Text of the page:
Carriage Return

Lots of stuff just happened.

Football is officially over for the year in the most lopsided Super Bowl, like ever.

Phillip Seymour Hoffman died of an alleged heroine overdose.

And, I solved (sorta, not really, cheated actually) a Rubik's Cube on the insistence of my son.

The 2013 Denver Broncos had the most explosive offense in the history of the NFL. They were kinda supposed to, like, you know, win. But I guess when you walk onto the field with more assumption than preparation, you're gonna get your clock cleaned.

Mull that for the next seven months.

Phillip Seymour Hoffman was supposed to finish filming the Hunger Games movies and then continue a long line of critically acclaimed dramas, a few of which I might actually watch. Not that I wasn't a great admirer of his work, but he was so damned good, his work so real, that it made it almost uncomfortable to watch.

I never had a taste for drama. Ibsen to Tony Kushner, I know it sounds weird coming from a trained actor, and it's not that I find plays to be boring, it's just that I like to like the people I spend time with.

Probably why I always find Tennessee Williams' work to be breathtakingly lame.

I once saw a version of The Glass Menagerie where the director tacked on a good twenty minutes of scene chewing filler, the worst was a bit where the main character sat at the typewriter banging on the keys for what I'm pretty sure is the same amount of time it took Sisyphus to finish pushing the boulder up the hill.

Only thing he forgot to do was teach the actor how to use a typewriter. Typewriters type along a line and when they near the end little bell goes off. Then the typist hits the carriage return and starts a new line.

The whole process sounds like this:

Clickety, clickety, clickety, clickety, ding, clickety, foooowhump.
Clickety, clickety, clickety, clickety, ding, clickety, foooowhump.

It's got great rhythm it does. It's addictive too. Get into a good pace and the ideas flow like wine at my house when the clock strikes five.

But the actor was in his mid twenties and had never used a typewriter before. He had no idea that the carriage needed to be returned.

So for the entire five minutes, while the stage cigarette burned, the audience heard  nothing but clickety, clickety, clickety, clickety, clickety, clickety, clickety, clickety, clickety, clickety, clickety, clickety, clickety, clickety, clickety, clickety.

There is nothing worse than a Tennessee Williams play.

I get and respect the genius of it, but it's like spending two and a half hours in a low rent apartment listening to the neighbors fight.

Which, now that I think about it, might make a creepy cool art project.

Invite the audience to come out to the ghetto, usher them into a shabbily decorated studio apartment and perform "A Street Car Named Desire" next door.

Hand them all plastic cups and urge them against the wall so that they might be able to hear the quieter dialogue.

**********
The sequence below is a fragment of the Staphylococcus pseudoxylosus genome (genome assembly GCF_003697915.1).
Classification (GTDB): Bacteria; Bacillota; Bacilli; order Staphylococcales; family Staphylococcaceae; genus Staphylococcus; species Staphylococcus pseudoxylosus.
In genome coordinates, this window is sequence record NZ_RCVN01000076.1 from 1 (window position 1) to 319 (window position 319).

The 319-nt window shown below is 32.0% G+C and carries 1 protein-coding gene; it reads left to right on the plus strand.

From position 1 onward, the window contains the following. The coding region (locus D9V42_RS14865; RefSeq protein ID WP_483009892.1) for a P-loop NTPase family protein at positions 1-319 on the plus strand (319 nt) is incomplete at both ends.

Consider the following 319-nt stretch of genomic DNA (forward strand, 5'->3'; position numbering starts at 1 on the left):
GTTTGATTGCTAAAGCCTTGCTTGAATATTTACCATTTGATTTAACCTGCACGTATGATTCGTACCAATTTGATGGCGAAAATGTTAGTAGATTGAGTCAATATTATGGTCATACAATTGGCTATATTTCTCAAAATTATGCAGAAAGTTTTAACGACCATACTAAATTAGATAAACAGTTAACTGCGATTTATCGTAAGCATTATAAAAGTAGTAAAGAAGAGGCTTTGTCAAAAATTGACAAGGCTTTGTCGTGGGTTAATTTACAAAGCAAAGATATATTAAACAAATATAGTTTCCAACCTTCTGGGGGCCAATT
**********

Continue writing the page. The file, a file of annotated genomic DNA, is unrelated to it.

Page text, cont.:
Smoking should be permitted. Air conditioning not.

Luke warm Kool Aid should be served during intermission.

Doors and windows should be left open so you can hear the cat calls of the prostitutes and the ring of the sirens.

If you're gonna make something real and uncomfortable, why not go all the way?


It's a terrible shame Phillip is dead. A lot of good people die for stupid reasons. Chasing a decent high isn't the least of them.

Solving a Rubik's Cube however, that's a terrible way to die.

Which is why I cheated.

But Al Gore invented the internet for several reasons, one of which includes me being the hero to my eight year old son.

See, if you were to lock me into a room and told me that I couldn't eat until I had solved the cube, I would most assuredly die, but not until I'd taken the thing apart and eaten the pieces.

I'm not dumb, I just go insane when you take away my food.

And I can solve the first two steps to solving the cube, which is solving a single side and the first row. I can do that all on my own.

But the center row gets a little trickier cause you can't solve it without un-solving the first part.

Except that you can. A series of twists and turns will allow you to move one piece to the correct position while returning the solved potion back to its original state.

There are a series of the these moves, like algorithms, if you need to move here, do this, if you need to move there, do that.

The first time took me about an hour.

The second time about ten minutes.

Felt pretty good even though I didn't actually SOLVE it. It's kinda like iKea furniture. I didn't actually build it, but it took some skill to put it together. And if there is sweat and blood involved then there's no testicular diminishment.

And those guys on YouTube never actually solve it, they just have memorized the if/then moves, and, as I found out from one of my geeky friends, they've added a little grease to the insides to make them spin faster.

But the end result I wanted, I got.

It's not important that I solved the stupid thing, but it is important that my son still believes I can do anything.

Which gives me lots of time to teach him a few important lessons. Things such as, how pride comes before a fall, and drugs are always a terrible idea, and when solving problem, it's okay to cheat as long as you blog about it.

And last but not least, if you're ever going to star in a college production of a Tennessee Williams play, then try to remember that a typewriter sounds like this:

Clickety, clickety, clickety, clickety, ding, clickety, foooowhump.

No comments:

Post a Comment